The insider's guide to the Jerome Fisher Program at the University of Pennsylvania

My Top 5 Lessons: an M&T Alumni Shares Wisdom

jordan-parker-2013

Jordan on the day he started his first full-time position post-graduation

One of the many wonderful things about the M&T program is our alumni engagement. Many alums are eager to “come back” and share their experiences and advice with current students.

After attending our recent NY Alumni Networking Event, alum Jordan Parker (M&T ’13) was excited to share his “Top 5 Lessons Learned as an M&T” with our current undergrads. See these lessons – plus a bonus #6 – below.

  1. Get Comfortable with Uncertainty
    A big part of my current role as an investor hinges on understanding and obtaining comfort around uncertainty. But, my education didn’t start on the job. My engineering classes exposed me to robust design principles, which helped mitigate and create structure around the uncontrollable variation inherent in components, systems, and the real world. In an unexpected way, these ideas hold a lot of weight in a business context. The lessons I learned positioned me to grapple with complexities that may surprise traditional “business-only” students.
  1. Explore New Opportunities
    Choosing where to focus my attention was one of the biggest challenges as an M&T. Working to fulfilling the requirements for two premier degrees, it’s easy to think there’s no time for “fun” courses. Taking time to explore a foreign language on a pass/fail basis and sitting in a less technical statistics class (“for managers”) with my friend ended up opening doors I never imagined. These experiences led to me traveling abroad and pursuing a second concentration in statistics, There’s always time to explore a new opportunity!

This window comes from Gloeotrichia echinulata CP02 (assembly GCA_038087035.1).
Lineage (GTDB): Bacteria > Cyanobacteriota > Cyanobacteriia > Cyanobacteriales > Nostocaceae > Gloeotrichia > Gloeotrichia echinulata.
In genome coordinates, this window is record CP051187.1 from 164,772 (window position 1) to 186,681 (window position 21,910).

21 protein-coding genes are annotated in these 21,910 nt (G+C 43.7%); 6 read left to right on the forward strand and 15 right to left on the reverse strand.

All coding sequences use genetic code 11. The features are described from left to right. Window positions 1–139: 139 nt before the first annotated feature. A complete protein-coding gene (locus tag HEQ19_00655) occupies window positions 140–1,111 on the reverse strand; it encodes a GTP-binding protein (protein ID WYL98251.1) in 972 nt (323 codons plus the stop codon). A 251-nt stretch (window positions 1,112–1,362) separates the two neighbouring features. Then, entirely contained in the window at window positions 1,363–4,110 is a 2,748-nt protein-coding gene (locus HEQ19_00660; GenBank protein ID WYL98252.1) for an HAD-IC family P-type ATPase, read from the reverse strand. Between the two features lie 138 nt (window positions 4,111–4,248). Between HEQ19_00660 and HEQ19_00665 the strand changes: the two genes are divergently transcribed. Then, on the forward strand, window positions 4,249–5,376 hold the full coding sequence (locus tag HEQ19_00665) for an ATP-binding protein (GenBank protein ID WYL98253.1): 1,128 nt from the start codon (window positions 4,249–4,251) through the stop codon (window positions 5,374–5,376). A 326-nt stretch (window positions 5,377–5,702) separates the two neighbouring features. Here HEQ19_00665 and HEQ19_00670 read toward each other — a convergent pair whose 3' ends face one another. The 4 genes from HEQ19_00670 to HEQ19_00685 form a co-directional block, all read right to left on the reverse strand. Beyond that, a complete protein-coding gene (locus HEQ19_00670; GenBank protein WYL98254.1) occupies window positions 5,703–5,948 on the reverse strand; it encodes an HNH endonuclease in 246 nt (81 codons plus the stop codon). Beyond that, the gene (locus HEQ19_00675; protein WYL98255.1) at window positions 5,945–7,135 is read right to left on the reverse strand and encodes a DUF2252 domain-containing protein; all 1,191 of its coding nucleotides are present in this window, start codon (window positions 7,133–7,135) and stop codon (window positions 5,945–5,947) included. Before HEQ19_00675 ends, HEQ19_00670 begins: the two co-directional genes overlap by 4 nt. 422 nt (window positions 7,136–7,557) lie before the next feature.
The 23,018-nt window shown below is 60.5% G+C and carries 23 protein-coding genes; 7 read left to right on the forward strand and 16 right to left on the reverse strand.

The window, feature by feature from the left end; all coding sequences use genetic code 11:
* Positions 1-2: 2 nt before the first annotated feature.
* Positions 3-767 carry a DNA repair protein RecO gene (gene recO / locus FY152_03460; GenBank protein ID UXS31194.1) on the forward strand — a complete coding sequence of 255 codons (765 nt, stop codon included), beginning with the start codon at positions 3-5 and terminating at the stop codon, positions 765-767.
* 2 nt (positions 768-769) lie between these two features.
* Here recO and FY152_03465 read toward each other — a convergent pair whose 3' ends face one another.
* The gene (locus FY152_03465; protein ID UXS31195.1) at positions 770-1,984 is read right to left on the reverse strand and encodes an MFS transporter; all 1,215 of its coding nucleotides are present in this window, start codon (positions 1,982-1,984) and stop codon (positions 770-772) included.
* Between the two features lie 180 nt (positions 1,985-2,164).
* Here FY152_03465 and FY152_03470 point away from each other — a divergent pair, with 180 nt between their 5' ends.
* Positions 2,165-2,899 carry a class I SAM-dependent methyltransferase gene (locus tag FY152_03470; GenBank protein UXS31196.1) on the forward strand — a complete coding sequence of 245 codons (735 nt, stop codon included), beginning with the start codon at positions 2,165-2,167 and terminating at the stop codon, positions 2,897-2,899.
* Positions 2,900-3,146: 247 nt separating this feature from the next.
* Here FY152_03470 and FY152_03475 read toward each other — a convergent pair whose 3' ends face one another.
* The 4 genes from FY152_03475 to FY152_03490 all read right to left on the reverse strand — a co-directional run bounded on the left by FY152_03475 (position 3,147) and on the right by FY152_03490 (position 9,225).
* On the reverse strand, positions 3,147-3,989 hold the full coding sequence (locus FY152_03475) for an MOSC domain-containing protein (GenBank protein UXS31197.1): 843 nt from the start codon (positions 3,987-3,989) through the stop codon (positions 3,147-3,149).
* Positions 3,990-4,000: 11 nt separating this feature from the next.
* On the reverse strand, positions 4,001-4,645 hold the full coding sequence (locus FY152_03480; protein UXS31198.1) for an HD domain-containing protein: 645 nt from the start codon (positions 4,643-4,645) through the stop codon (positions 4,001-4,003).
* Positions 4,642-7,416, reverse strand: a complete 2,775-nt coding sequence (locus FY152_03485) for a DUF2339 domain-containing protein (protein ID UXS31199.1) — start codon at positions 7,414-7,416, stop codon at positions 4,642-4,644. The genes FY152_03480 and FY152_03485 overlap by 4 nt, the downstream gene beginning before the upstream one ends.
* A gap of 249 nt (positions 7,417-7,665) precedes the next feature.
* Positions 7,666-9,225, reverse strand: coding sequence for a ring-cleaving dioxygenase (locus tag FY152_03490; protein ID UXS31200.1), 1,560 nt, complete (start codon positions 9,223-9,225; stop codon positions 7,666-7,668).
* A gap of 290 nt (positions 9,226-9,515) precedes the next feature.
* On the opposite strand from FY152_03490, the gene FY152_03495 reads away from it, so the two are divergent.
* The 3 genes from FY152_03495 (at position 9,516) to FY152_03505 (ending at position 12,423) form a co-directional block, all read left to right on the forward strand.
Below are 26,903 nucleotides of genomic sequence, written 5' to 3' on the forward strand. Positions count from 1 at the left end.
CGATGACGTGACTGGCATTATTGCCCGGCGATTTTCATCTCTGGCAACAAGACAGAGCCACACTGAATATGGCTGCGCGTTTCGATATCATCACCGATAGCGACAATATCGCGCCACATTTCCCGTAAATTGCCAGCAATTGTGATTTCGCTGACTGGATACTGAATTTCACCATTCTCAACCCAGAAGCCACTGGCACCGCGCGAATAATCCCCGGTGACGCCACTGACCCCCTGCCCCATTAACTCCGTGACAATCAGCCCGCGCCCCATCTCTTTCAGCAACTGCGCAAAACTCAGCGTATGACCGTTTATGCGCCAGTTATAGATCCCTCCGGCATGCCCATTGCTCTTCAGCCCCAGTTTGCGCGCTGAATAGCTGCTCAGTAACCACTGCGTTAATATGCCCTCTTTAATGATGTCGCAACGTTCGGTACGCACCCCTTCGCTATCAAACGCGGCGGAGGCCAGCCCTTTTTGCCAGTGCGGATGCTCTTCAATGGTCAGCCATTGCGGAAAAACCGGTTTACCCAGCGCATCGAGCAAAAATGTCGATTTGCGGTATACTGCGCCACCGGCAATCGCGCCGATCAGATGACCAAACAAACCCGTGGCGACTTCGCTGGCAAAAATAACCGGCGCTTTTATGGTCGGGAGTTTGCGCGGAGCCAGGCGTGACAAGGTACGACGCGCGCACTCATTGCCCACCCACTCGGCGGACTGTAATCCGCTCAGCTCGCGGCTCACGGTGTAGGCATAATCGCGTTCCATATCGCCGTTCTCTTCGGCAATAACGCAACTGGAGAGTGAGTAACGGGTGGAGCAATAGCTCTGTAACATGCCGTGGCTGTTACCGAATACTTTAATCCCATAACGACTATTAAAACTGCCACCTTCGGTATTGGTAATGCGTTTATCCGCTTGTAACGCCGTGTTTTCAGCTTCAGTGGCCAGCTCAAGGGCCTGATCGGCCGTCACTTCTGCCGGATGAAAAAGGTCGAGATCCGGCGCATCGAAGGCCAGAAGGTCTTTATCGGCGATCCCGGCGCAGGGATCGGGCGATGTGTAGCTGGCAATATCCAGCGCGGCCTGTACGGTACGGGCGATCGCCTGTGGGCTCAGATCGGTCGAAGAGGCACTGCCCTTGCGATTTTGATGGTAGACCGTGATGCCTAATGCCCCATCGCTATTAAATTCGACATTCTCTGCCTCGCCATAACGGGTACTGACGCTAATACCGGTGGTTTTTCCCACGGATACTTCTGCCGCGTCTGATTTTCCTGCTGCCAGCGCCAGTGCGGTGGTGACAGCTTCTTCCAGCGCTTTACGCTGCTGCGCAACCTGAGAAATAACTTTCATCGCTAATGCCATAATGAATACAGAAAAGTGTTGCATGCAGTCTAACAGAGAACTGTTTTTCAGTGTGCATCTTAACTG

1. Ask the Right Questions
    Organizations move in the direction of the questions they ask. Right off the bat in MGMT 100, I learned an important lesson (one that’s stuck with me 7 years later): how we frame the discussion matters. Questions mark the beginning of any conversation, and to get the ball rolling in the right direction, we sometimes need a push.
  1. Build on Foundational Understandings
    A strong foundation in mathematics allowed me to navigate many intro (and even intermediate) level courses from first principles. It’s never too early start focusing on the basics and preparing for the next level, even if you don’t know what that next step will be.
  1. Gain Experience
    There’s no substitute for experience. Despite #4 above, knowing theorems and methods is no substitute for real-life action and involvement.In my second semester Freshman year, I sat in on an introductory management course with several upperclassmen. They drew on their experience as interns at consulting firms, investment banks or large conglomerates to make sense of the various new frameworks presented. I could hardly keep up! I wondered what made these students so confident – how were they able to gain so much from the discussion?Fast forward to my final semester and my absolute favorite course: Corporate Responsibility & Ethics. Now it was my turn to draw on outside experiences, share my thought process and participate in role-playing sessions that echoed real-world situations I had encountered. The difference was night-and-day.
  1. Bonus: Learn from Your Peers!
    In addition to the five themes above, a real advantage of being an M&T is the vibrant, open, entrepreneurial community. Take time to participate in the culture, share with your peers and be sure to listen every now and then – you just might learn something!

Jordan Parker is an investment associate with a special situations fund in New York City. He graduated from M&T in 2013 with a B.S. in Electrical Engineering and a B.S. in Economics, with concentrations in Finance and Statistics (and a math minor on the side). His hobbies include visiting NYC parks, attending friends’ birthday parties and mentoring anyone who asks. He also recently tried his hand at food service by volunteering at a poutine stand.

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